The final words

My bet:

Smartphones will become better and better cameras, introducing zooming, low light enable sensors, and better autofocus to replace definitively most of the point and shoot. This market will not disappear, but will get specialized (megazoom, waterproof, fully customizable& RAW capabilities, …).

Mirrorless will continue to destroy the entry level DSLR market, too bad for Nikon and Canon who have preferred milking the cow rather than surfing the wave, and some mirrorless will become excellent second body for those who will continue to love the full frame DSLR, or other medium format cameras.

And you, what do you think?

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Sorry, but instagram is no holy grail for photosharing

There is a common belief: smartphones will replace cameras and new photosharing websites are making the others obsolete. Since a few month, thanks to a skyrocketting growth, Instagram is the new kid on the block. I cannot disagree about some new trends and I will not say that photosharing is somewhere broken and must be fixed. But I don’t think things are so black and white. Some basic tests show that they can replace basic point & shoot ones, but certainly not more advanced bodies and lenses. Simultaneously, photosharing appears to be broken, and newbies can be very successfull. It does not mean the war is over. Instagram may be hype right now, and might be replaced by others players. I will more believe in the two following facts:

1. Cameras will be far better connected or, for some artists, you just don’t care

Some manufacturers are already or are going to improve soon dramatically the way you can process and publish your images, which is so far very old fashioned compare with smartphones. So in the (near) future, taking pictures with “real” cameras (DSLR, mirrorless, high end compacts) will mean publishing them the same way than smartphones do. Further more, some pictures need to be post processes, or some photographers want to post process them for their art, so for these people, the way cameras are working is just perfect and require no changes.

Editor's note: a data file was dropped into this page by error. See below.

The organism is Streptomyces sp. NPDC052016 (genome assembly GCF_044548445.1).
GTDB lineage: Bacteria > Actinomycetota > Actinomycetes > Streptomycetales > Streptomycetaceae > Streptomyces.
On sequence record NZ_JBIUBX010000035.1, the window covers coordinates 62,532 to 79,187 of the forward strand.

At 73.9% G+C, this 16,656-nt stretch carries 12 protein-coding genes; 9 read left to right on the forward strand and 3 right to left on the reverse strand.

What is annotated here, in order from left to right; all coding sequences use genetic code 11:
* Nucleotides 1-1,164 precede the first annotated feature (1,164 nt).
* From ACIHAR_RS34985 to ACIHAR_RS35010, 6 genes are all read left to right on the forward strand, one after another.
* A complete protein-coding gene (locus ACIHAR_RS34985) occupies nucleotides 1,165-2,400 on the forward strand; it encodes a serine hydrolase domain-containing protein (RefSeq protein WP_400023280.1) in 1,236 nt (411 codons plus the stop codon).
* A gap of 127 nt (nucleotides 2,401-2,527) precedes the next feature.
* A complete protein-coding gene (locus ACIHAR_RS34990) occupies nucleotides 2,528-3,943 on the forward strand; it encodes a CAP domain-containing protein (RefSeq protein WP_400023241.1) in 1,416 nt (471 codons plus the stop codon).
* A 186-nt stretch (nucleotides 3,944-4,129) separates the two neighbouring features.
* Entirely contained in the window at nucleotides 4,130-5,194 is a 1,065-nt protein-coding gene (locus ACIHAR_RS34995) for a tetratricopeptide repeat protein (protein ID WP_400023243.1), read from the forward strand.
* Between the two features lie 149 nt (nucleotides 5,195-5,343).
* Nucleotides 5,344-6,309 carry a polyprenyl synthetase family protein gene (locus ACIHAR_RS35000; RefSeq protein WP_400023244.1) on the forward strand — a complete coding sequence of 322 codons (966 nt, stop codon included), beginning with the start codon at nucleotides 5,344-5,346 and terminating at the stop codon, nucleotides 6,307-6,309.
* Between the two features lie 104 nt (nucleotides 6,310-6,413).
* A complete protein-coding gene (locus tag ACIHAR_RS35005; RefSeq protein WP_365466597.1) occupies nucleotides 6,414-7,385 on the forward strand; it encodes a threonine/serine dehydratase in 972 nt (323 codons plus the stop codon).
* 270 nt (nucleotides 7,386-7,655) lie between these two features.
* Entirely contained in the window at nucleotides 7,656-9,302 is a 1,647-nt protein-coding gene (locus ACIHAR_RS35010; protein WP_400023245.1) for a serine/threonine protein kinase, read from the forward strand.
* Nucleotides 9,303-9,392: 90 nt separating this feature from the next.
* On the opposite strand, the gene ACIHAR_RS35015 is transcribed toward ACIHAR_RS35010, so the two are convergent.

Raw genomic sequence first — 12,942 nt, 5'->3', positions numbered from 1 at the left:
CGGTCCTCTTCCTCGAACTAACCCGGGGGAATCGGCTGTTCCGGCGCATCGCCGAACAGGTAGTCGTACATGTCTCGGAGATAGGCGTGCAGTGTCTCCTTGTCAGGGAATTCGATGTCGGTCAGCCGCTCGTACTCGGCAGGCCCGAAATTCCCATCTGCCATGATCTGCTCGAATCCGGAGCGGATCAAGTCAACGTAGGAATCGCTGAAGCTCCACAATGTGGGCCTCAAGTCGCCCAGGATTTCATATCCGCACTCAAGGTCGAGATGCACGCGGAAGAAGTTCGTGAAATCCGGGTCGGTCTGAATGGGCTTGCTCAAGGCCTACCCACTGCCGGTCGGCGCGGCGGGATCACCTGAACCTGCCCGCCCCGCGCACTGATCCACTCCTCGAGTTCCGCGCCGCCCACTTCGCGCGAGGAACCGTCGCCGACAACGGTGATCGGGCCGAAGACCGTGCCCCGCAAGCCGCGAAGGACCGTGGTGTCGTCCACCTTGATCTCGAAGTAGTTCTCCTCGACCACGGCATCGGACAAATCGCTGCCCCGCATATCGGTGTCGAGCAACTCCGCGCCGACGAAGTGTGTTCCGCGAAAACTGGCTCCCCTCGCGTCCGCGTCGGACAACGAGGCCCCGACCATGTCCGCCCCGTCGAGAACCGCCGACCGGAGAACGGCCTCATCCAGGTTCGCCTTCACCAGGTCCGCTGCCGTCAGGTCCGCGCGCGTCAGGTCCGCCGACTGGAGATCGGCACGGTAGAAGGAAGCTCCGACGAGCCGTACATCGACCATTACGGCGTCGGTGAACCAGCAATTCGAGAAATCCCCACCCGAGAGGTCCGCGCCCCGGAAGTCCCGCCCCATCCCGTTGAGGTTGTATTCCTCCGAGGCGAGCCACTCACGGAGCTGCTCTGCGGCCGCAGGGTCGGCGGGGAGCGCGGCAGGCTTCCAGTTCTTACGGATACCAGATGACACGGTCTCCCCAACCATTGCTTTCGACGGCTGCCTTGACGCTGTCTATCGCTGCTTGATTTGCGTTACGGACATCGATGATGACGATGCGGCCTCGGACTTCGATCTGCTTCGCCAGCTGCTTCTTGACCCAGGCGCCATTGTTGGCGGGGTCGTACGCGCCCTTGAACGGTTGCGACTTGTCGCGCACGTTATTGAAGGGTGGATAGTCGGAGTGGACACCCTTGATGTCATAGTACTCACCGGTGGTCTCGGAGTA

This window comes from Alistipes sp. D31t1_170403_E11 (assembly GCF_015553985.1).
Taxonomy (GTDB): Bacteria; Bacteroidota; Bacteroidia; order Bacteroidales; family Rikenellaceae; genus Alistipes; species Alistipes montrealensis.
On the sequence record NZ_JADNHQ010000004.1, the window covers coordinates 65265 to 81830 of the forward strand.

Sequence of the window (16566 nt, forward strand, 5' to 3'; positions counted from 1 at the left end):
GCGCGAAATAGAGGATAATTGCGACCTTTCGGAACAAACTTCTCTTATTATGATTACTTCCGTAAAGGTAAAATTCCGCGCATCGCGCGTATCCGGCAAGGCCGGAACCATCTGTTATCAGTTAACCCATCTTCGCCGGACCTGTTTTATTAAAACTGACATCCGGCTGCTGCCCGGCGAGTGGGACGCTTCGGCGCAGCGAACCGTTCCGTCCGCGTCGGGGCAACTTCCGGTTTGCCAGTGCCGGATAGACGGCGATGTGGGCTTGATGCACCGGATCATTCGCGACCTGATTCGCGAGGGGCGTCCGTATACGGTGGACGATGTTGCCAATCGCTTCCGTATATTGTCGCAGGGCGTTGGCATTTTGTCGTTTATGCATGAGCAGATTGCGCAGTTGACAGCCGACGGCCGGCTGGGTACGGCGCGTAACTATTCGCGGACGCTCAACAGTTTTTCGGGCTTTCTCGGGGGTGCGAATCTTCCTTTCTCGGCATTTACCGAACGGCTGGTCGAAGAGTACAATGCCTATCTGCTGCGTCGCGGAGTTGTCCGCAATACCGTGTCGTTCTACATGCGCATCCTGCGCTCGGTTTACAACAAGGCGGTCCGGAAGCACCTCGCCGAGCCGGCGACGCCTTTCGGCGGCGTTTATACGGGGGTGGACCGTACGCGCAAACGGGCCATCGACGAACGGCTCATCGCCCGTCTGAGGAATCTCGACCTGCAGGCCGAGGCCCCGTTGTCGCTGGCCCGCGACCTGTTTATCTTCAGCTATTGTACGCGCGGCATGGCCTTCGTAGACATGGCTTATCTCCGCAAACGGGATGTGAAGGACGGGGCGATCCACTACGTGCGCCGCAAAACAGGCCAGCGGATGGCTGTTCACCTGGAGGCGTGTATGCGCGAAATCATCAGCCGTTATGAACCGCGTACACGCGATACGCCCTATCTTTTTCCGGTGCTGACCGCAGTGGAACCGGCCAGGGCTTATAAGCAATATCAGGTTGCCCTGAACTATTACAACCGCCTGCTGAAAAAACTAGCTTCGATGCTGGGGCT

2. No holy grail so far for photosharing

There are actually more and more photosharing websites, and whereas some may or will disappear, many will stay alive and will specialize. You don’t need just one, you need many photosharing websites, depending on what you are looking for. And sorry, photography is not only for the masses. Many niches will develop, and that’s very good for art, and for the photography as a living art.

Conclusion

I am always a little bit annoyed by just hype and fashion. Life is rarely so black and white and there are no real “losers” or “winners”, even if some projects are really growing and others in dire straits. Most of the time, for such new trends and emerging technologies, it is more how you will get unique that matters, it is certainly not about raising money from Venture capitalists or being back-up by some famous people, even if it helps to get fame from bloggers or journalists.

As written by Oscar Wilde, “Be yourself; everyone else is already taken”.